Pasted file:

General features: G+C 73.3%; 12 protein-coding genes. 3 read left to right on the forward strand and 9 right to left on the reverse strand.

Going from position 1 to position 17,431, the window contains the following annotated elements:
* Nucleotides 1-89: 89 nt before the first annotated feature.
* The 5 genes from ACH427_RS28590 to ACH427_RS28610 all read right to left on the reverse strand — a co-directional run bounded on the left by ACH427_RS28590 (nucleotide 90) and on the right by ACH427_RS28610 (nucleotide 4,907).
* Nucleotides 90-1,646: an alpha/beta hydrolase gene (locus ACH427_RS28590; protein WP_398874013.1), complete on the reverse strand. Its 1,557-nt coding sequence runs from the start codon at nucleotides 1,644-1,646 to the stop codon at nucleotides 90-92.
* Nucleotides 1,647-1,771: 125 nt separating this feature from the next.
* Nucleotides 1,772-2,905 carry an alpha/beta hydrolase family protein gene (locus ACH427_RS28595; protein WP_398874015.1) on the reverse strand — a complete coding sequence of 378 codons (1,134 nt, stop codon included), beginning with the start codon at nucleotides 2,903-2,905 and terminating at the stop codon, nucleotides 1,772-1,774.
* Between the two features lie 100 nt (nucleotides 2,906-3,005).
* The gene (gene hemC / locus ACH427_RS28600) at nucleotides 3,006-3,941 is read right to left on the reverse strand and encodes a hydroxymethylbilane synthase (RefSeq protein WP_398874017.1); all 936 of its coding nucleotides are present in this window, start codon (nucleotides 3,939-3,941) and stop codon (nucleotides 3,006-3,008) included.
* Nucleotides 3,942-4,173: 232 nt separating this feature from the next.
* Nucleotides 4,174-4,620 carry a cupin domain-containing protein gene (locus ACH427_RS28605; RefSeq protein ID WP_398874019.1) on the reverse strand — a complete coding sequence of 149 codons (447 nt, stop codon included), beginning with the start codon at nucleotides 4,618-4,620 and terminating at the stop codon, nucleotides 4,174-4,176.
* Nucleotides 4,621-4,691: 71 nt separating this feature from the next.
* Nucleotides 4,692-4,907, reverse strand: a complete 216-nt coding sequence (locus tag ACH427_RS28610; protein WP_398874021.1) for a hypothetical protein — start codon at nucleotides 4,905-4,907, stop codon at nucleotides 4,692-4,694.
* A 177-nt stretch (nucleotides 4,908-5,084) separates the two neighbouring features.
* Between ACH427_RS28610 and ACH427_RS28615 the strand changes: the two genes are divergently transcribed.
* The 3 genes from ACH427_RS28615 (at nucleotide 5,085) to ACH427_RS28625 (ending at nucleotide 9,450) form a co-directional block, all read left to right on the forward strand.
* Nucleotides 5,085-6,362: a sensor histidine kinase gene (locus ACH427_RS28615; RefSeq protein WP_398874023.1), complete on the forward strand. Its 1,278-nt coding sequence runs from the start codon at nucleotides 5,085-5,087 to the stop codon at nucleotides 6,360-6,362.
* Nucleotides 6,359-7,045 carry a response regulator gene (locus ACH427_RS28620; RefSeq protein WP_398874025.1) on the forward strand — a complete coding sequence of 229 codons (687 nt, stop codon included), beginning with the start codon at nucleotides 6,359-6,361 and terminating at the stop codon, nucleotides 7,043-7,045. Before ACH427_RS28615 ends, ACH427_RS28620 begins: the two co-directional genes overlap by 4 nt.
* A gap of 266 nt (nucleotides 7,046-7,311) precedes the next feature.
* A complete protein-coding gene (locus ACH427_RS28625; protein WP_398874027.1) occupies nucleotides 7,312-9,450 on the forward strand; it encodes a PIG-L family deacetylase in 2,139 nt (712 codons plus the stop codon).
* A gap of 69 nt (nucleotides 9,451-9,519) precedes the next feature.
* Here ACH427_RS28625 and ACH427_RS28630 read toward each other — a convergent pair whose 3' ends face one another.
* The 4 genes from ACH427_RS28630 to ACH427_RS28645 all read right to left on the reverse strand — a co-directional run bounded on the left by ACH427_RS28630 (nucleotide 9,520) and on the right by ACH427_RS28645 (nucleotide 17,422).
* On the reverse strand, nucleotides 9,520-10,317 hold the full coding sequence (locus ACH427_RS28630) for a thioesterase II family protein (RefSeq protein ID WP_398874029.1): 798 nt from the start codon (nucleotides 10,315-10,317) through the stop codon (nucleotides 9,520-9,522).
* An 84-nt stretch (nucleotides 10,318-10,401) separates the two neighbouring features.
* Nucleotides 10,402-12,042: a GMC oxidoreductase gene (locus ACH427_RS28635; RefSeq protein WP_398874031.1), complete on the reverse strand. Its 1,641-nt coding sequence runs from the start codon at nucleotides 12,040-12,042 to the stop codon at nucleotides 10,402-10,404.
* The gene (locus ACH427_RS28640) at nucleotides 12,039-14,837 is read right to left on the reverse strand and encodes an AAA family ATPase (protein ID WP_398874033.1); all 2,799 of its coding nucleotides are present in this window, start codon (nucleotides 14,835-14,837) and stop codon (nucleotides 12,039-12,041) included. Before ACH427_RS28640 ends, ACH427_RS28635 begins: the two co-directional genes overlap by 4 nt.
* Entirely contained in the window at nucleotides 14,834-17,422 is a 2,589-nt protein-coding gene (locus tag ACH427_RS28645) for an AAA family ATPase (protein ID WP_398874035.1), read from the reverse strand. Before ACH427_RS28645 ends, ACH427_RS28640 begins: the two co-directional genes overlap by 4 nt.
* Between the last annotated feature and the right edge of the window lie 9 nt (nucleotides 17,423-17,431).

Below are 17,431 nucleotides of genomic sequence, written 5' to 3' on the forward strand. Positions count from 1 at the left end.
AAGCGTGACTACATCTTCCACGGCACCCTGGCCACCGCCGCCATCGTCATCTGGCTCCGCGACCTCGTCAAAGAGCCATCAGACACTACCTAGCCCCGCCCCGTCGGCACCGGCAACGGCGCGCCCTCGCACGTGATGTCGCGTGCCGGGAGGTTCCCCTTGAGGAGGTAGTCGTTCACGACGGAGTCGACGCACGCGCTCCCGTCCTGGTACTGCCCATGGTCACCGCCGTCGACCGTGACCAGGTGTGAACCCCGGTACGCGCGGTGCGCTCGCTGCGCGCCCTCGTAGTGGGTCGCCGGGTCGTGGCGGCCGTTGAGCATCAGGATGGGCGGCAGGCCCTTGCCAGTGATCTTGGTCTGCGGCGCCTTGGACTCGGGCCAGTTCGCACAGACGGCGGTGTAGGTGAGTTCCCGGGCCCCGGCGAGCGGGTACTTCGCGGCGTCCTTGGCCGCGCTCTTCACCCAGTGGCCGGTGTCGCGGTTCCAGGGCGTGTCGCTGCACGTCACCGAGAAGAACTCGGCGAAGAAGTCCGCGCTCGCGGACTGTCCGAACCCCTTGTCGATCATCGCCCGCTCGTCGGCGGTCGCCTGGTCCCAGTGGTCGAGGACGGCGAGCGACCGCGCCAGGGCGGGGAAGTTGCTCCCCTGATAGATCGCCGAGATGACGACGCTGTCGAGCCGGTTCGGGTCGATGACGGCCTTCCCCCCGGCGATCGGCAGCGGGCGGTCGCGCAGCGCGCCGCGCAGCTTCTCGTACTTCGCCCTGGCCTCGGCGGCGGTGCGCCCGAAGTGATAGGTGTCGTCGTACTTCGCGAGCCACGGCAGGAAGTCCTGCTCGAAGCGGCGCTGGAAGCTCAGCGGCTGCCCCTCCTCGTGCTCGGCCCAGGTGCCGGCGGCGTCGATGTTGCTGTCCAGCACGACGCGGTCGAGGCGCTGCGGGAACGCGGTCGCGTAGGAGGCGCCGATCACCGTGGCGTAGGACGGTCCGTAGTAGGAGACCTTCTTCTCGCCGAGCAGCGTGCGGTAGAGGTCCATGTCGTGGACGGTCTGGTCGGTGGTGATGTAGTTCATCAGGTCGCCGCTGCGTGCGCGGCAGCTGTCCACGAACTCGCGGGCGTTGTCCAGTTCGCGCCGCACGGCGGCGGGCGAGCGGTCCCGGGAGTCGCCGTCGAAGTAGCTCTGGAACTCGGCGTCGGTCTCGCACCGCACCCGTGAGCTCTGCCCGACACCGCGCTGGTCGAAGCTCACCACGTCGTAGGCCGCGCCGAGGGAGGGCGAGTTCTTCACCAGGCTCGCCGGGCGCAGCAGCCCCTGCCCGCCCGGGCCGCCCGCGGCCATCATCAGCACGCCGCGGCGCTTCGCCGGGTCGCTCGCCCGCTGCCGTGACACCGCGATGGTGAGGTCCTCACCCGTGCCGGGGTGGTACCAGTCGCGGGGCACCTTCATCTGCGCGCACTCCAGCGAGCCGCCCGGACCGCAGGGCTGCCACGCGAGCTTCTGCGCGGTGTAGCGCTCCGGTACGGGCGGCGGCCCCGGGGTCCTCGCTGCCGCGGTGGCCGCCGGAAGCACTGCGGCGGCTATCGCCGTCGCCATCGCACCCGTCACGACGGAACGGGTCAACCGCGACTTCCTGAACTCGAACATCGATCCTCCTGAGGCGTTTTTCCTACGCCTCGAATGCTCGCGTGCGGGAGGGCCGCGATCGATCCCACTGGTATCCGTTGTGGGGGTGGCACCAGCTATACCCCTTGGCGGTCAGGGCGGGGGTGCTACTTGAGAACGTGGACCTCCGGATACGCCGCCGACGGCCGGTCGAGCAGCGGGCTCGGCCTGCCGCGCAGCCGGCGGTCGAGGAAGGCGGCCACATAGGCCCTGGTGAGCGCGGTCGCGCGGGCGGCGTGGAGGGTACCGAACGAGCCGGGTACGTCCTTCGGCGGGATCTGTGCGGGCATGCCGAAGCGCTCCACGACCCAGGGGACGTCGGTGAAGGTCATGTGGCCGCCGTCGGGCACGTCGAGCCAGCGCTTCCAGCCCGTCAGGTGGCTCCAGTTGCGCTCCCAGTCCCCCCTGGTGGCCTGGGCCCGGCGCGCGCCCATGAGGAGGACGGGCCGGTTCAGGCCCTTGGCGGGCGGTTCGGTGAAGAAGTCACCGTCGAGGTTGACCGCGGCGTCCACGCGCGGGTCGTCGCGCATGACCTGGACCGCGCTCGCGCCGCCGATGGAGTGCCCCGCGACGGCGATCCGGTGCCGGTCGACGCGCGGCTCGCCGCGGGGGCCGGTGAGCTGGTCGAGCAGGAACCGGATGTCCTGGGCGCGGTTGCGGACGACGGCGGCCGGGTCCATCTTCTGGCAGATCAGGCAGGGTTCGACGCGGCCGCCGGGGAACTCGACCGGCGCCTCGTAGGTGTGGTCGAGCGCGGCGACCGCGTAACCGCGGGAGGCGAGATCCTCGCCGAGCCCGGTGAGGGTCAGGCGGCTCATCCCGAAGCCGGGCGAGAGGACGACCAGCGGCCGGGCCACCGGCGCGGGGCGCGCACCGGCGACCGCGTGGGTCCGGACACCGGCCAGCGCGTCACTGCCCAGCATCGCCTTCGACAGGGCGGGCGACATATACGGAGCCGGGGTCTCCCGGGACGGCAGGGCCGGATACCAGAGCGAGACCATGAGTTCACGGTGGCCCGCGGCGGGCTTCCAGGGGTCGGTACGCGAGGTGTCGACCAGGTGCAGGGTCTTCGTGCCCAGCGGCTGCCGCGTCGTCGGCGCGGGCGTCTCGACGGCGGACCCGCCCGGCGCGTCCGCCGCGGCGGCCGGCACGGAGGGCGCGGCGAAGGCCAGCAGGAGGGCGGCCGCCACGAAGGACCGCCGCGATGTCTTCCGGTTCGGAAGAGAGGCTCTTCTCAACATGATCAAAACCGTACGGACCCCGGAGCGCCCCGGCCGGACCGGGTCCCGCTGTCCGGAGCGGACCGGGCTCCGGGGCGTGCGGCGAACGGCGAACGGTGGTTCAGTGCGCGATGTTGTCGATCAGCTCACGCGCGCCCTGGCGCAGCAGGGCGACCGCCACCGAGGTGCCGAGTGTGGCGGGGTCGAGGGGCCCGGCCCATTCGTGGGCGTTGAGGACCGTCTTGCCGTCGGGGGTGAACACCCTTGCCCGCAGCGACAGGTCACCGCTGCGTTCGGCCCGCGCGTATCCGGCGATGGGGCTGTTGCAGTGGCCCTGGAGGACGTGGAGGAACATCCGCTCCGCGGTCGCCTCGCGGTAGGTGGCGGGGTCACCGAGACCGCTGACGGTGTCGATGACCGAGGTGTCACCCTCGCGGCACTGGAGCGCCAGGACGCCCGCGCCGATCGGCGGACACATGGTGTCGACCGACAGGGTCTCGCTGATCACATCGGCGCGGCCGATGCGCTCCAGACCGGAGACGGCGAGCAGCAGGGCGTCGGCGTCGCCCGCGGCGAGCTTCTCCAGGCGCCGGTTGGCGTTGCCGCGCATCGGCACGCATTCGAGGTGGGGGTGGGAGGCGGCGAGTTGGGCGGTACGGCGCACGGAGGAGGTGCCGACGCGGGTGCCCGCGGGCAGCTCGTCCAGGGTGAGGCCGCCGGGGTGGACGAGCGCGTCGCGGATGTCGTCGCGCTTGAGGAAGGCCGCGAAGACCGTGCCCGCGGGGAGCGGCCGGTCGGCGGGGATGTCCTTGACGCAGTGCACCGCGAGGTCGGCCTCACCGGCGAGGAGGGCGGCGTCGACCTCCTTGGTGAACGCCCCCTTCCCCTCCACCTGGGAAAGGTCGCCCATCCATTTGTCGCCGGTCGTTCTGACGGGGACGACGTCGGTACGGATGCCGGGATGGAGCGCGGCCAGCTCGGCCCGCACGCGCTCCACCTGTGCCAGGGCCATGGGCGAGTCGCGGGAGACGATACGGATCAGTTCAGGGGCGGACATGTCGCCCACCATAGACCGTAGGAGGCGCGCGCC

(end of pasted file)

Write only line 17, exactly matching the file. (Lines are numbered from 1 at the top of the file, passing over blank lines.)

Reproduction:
* Nucleotides 5,085-6,362: a sensor histidine kinase gene (locus ACH427_RS28615; RefSeq protein WP_398874023.1), complete on the forward strand. Its 1,278-nt coding sequence runs from the start codon at nucleotides 5,085-5,087 to the stop codon at nucleotides 6,360-6,362.